had.”

Nevertheless,
Republicans
moved
to
lock
down
systems
that
they
believed
had
allowed
Democratic
voters
to
cast
ballots
more
easily,
including
funding
like
that
offered
by
CTCL.

The
rhetoric
about
the
CTCL
funding,
though,
is
silly.
It
is
understandable
that
more
populous
counties,
with
more
voters,
would
have
a
greater
need
for
resources
in
a
presidential
election.
In
Wisconsin,
counties
that
didn’t
receive
any
CTCL
funding
had
an
average
population
of
about
40,000;
those
that
received
CTCL
grants
had
average
populations
closer
to
200,000.
Independent
research
subsequently
showed
that
the
CTCL
grants
had

no
discernible
effect

on
the
results
of
the
2020
election.

In
Wisconsin,
counties
that
received
at
least
some
CTCL
funding
did
swing
more
to
the
left
relative
to
their
2016
presidential
margins
than
did
counties
that
didn’t
receive
any
such
funding.
Looking
at
county
densities,
though,
we
see
that
this
was
hardly
uniform.
Thirteen
counties
that
received
CTCL
funding
(generally
granted
to
municipalities
in
those
counties)
shifted
to
the
left
from
the
2016
results,
but
six
swung
to
the
right.
More
counties
that
didn’t
receive
CTCL
funding
than
did
voted
more
heavily
Democratic
in
2020
than
they
had
in
2016.

Milwaukee
County,
the
state’s
most
populous
and
a
recipient
of
CTCL
grants,
swung
about
three
points
to
the
left
between
2016
and
2020.
Nationally,
large
urban
counties
shifted
slightly
to
the
right.
But
in
large
suburban
counties,
the
shift
to
the
left
was
more
pronounced
nationally
than
in
Wisconsin

and
in
Wisconsin,
it
was
more
pronounced
in

non-
CTCL
counties.

So
did
Milwaukee
benefit
from
CTCL
funding
in
a
way
that
pushed
it
enough
to
the
left
to
hand
Biden
a
victory?
There’s
no
evidence
of
it.
If
we
compare
Milwaukee’s
results
to
those
of
other
large
urban
counties
nationally,
we
see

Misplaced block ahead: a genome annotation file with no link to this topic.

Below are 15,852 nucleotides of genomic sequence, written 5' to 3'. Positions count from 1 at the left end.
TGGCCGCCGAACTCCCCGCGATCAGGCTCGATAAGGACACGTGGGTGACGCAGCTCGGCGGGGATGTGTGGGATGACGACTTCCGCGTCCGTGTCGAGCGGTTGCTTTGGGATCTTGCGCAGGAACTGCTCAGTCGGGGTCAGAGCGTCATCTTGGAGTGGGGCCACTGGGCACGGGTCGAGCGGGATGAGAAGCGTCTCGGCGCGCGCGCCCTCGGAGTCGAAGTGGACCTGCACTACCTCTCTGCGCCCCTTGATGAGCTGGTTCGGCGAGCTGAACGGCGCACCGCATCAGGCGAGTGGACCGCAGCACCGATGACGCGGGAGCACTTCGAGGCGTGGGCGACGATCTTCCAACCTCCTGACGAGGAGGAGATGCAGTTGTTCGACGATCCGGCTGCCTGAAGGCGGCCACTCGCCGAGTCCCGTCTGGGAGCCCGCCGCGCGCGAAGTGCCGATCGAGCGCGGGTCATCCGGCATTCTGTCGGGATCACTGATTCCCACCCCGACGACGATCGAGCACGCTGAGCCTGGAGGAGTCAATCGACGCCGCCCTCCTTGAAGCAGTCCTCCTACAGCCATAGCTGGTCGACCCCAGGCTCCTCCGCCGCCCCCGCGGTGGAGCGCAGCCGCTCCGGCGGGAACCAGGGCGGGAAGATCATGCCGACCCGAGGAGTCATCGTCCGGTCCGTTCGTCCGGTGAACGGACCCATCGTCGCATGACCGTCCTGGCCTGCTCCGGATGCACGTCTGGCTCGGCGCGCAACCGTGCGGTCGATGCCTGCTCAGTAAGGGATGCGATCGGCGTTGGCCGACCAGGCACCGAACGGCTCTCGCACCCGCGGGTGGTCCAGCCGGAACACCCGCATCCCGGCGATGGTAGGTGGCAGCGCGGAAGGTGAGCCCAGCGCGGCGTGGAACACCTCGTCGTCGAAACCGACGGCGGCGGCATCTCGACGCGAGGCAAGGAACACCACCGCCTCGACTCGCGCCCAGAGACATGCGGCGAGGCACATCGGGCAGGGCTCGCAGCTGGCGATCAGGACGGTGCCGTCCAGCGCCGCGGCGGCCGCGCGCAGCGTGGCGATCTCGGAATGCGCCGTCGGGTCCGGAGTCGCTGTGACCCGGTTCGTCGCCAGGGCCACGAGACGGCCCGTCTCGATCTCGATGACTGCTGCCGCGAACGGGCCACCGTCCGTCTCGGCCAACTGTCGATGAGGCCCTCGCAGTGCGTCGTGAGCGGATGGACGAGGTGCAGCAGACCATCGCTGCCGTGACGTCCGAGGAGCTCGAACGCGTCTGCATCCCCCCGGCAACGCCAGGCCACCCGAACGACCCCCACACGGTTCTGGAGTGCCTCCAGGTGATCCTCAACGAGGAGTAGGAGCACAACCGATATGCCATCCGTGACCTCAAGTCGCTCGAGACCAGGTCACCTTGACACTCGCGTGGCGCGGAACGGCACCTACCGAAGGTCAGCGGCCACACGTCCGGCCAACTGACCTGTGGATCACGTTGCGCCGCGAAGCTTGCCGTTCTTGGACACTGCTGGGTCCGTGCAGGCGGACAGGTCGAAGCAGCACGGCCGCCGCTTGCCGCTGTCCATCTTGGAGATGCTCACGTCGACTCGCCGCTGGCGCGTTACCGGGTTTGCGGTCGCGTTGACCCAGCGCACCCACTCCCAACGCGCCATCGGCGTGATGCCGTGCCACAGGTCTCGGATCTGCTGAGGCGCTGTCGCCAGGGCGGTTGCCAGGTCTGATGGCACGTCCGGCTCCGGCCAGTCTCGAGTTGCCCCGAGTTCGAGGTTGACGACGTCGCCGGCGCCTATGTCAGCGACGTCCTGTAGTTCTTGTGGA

that
it’s
right
in
line
with
what
we
would
expect,
given
the
density
of
its
White
population.
That’s
centrally
why
big
cities
moved
right
in
2020
relative
to
2016,
after
all:
a
smaller
Democratic
margin
among
non-White
voters.

There
remains
no
evidence
that
the
results
of
the
2020
presidential
election
were
tainted
by
fraud
or
illegal
voting
in
any
state,
including
Wisconsin.
This
is
why
Trump
and
his
allies
have
been
eager
to
elevate
other
purported
malfeasance:
vague
allegations
about
tech
executives
slinking
around
Midwestern
states
has
a
visceral
appeal
and
a
useful
vagueness
about
purported
effects.
Enough
that
it
allowed
Wisconsin
Republicans
to
present
voters
in
the
state
with
a
solution
to
the
problem
that
they
had
invented.

It’s
really
important
to
underline
one
additional
point
here.
Even
if
Mark
Zuckerberg
had
personally
spent
money
in
Milwaukee
with
the
explicit
intent
to
get
more
Democrats
to
vote

that’s
just
electoral
politics.
There’s
no
insinuation
here
that
somehow
those
voters
should
not
have
been
allowed
to
cast
votes,
just
that
their
doing
so
was
unfairly
(to
Republicans)
enabled
by
outside
actors.
This
isn’t
an
anti-fraud
measure;
it
is,
instead,
an
explicitly
anti-Democratic-voter
one.

Now
added
to
the
constitution
during
a
primary
election
in
which
fewer
voters
participated.